For an encore, Peter played Mozart’s D minor fantasy, beloved of pianists everywhere and a neat contrast to the quasi-fantasy of the Scriabin which opened this magnanimous concert.

Who or what inspired you to take up the ‘cello and pursue a career in music?

When my father gave me the possibility to try a cello, everything went naturally its own way. There has never been a moment of decision-making.

Who or what were the most important influences on your musical life and career?

All my teachers, mostly Eberhard Feltz; Nikolaus Harnoncourt and many musicians I’ve played with, including Janine Jansen, Gidon Kremer, the Quatuor Ébène and Alexander Lonquich to name a few.

What have been the greatest challenges of your career so far?

The next concert.

Which performance/recordings are you most proud of? 


Which particular works do you think you perform best?

That way of thinking prevents you from making music.

How do you make your repertoire choices from season to season?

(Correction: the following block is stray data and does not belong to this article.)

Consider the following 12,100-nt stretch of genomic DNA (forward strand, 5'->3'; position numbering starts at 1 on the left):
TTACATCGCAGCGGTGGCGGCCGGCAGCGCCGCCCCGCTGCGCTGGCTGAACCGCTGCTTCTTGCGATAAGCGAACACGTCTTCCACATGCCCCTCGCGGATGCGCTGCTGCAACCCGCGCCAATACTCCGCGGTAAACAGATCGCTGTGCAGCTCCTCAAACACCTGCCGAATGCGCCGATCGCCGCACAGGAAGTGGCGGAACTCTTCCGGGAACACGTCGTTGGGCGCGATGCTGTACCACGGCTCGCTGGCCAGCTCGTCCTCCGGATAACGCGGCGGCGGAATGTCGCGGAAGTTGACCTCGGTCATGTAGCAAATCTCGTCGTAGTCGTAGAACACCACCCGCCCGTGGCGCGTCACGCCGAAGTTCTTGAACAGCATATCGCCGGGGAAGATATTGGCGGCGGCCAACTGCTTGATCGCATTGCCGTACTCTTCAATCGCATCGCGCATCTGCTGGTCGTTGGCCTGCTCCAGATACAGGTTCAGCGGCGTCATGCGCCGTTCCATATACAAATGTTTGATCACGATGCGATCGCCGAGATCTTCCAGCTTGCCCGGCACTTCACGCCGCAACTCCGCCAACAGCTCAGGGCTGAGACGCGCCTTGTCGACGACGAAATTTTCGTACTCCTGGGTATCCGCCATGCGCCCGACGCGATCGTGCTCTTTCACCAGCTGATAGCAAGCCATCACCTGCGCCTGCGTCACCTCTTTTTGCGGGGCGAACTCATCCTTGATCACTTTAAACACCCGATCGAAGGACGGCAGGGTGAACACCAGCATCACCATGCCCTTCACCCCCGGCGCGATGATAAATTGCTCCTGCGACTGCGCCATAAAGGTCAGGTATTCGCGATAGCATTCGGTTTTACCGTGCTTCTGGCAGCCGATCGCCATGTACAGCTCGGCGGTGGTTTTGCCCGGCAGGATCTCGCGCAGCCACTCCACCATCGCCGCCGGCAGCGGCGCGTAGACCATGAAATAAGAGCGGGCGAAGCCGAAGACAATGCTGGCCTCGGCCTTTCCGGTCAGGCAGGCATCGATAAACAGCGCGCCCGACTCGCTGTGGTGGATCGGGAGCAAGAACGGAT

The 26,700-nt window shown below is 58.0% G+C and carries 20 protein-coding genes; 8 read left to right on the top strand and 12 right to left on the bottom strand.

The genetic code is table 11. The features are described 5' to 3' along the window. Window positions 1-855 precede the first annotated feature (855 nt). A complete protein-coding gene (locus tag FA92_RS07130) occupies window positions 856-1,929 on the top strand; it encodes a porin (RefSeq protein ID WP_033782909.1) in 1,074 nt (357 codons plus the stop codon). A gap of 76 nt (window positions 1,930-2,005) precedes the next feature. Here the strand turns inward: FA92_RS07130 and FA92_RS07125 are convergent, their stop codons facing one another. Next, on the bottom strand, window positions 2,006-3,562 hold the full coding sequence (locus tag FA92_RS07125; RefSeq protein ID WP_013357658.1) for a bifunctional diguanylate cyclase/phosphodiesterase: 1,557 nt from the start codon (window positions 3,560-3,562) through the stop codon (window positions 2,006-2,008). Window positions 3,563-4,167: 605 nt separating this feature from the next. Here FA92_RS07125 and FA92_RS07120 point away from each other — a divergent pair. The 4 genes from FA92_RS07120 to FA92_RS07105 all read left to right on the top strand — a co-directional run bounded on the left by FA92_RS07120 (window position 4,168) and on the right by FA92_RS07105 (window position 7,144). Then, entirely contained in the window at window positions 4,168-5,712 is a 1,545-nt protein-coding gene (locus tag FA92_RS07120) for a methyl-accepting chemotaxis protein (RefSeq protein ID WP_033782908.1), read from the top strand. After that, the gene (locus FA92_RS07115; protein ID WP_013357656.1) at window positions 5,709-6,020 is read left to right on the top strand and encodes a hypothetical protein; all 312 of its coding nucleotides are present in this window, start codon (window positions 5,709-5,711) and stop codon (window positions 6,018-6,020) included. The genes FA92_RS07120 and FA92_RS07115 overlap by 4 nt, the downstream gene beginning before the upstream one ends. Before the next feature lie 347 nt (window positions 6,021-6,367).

There are a lot of pieces that speak to you at different times. It is not always easy to judge the amount of time you need to bring them to life. Being aware of that amount, you choose the music that you want to spend your life with and grow.

Do you have a favourite concert venue to perform in and why?

Musikverein in Vienna, Concertgebouw in Amsterdam and the Philharmonie in Warsaw. They have a special spirit, they support and inspire you to give your best.

Who are your favourite musicians?

I very much admire Alexander Lonquich for his integrity, the Quatuor Ebène for the diversity and devotion in their work, Janine Jansen for her utmost urgency. Playing with them feels like the best thing you can do.

What is your most memorable concert experience?

Schubert Quintet with the Quatuor Ebene, Goldberg Variations and Brahms c-minor piano Quartet with Janine Jansen come to my mind. Listening to rehearsals with Nikolaus Harnoncourt.

What do you consider to be the most important ideas and concepts to impart to aspiring musicians?

Integrity and curiosity. Accepting failures as an inspiration to grow. Sharing something that unites everyone.

What is your idea of perfect happiness?

The concert experiences mentioned above.

What is your most treasured possession?


Renowned worldwide for his musical integrity and effortless virtuosity German-French cellist Nicolas Altstaedt is one of the most sought after and versatile artists today. As a soloist and conductor he enthralls audiences with repertoire spanning from the baroque to the contemporary.

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(photo: Marco Borggreve)